If you don’t know anything about me, you should know one thing: I love books. Old books, new books… There are so many lessons that can be extracted from between the pages of these texts, lovingly thought through by their authors and proudly shared with the world. And unfortunately, being a frugal perpetual student, my budget to obsessively acquire books is limited. My solution: thrift shops. I’ve been able to gather thousands of dollars in wonderful, unique  and rare books for pennies on the dollar, fill a shelf with a lovely rainbow of management, behavior, and leadership classics, and start a free online lending library in a Facebook group called the OBM/Management Skill Share.

This is the bookshelf in the CMO office: My literal “Reading Rainbow”!

While the books found in these dusty stores (between the ’80s shoulder pad dresses and creepy figurines of clowns) might not always be the most recent titles found in Barnes and Noble, reading old management and leadership perspectives has opened my eyes to the fact that some of the common issues we’re facing in modern business today are much the same faced many years ago.

Enter into my life: Mary Parker Follett. I had never heard of the “Mother of Modern Management” until I cracked this old compilation textbook, Management and Organizational Classics. Reading about Mary’s philosophies on business, I discovered her works would have been very welcomed in the behavior analytic community. She believed, like us, that people were shaped by the environment, and without those people, businesses were nothing. While, after her death in 1933, her legacy faded in organizational psychology in the United States, I was thrilled to be exposed to and learn about her stance on Management as a Profession, in her article of the same title.

In general, according to Follett, the successful management of any business relies on two areas of expertise: knowledge of the product of the organization, and knowledge of the personnel. While other management academics at the time often focused on mastering the production aspects of how businesses run, Follett understood how essential the human behavior component is to success at work. She stated, quite eloquently,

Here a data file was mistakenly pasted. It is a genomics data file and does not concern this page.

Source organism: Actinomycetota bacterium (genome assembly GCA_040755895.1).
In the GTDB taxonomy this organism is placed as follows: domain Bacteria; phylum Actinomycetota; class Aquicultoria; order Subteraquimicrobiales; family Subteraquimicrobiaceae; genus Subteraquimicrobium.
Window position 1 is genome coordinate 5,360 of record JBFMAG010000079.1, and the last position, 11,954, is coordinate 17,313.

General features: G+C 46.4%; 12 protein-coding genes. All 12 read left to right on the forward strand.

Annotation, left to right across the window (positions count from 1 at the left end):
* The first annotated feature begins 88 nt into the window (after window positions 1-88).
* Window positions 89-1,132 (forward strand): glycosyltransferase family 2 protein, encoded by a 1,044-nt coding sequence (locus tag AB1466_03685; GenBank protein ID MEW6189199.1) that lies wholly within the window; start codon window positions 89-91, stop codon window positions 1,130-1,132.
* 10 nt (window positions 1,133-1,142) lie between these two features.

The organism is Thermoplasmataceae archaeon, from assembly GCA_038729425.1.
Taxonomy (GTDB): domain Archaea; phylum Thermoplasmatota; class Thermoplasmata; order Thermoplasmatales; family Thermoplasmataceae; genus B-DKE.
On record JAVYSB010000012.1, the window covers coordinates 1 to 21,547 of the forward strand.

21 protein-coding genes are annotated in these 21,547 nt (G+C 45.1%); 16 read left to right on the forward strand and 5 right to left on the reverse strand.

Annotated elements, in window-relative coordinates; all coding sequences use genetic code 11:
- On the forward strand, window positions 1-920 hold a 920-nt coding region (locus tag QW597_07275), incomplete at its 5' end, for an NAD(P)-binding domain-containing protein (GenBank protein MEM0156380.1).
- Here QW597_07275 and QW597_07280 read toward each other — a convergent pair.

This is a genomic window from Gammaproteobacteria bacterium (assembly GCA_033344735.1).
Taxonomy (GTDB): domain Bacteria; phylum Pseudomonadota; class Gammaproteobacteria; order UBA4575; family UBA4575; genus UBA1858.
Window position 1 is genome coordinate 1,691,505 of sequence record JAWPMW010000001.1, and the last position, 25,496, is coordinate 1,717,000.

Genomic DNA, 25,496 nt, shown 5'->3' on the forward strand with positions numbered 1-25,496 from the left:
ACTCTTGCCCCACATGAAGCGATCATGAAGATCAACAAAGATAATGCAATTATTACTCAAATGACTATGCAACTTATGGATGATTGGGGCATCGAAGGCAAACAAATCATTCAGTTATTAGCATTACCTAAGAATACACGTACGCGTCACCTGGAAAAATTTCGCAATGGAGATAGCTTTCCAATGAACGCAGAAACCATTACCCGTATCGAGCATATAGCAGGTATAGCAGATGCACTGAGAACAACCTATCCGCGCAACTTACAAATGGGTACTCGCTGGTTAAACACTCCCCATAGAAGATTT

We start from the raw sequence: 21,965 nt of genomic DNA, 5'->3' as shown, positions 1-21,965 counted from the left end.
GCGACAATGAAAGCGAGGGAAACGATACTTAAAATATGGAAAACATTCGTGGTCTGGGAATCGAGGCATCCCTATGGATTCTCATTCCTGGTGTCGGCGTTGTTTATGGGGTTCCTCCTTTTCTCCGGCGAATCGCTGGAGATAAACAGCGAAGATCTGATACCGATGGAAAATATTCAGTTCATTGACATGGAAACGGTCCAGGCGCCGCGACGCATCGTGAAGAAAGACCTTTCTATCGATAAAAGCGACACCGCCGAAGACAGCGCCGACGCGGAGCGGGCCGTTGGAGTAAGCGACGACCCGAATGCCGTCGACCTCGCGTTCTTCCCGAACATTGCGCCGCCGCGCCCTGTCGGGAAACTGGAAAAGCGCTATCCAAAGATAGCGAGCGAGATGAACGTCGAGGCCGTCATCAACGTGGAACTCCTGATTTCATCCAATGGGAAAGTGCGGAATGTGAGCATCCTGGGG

“… One may have a special aptitude for dealing with men as other may have for dealing with machines, but there is as much to learn in one case as in the other.”

Another emphasis in her article was the use of experimental design strategies to assess our management practices. In her time, and ours, science had become more and more accepted in business, but Follett states that, while organizations in her time had become quite good at experimenting, trying new things, and changing, organizing the results and making decisions upon the experimentation was (and still is) lacking. In other words, businesses were collecting data, but not acting upon it or using it to influence what strategies they would use to manage their people. While this observation was made in 1927, today similar issues still are pervasive in business and have been discussed recently in Harvard Business Review, Entrepreneur, and other mainstream business publications.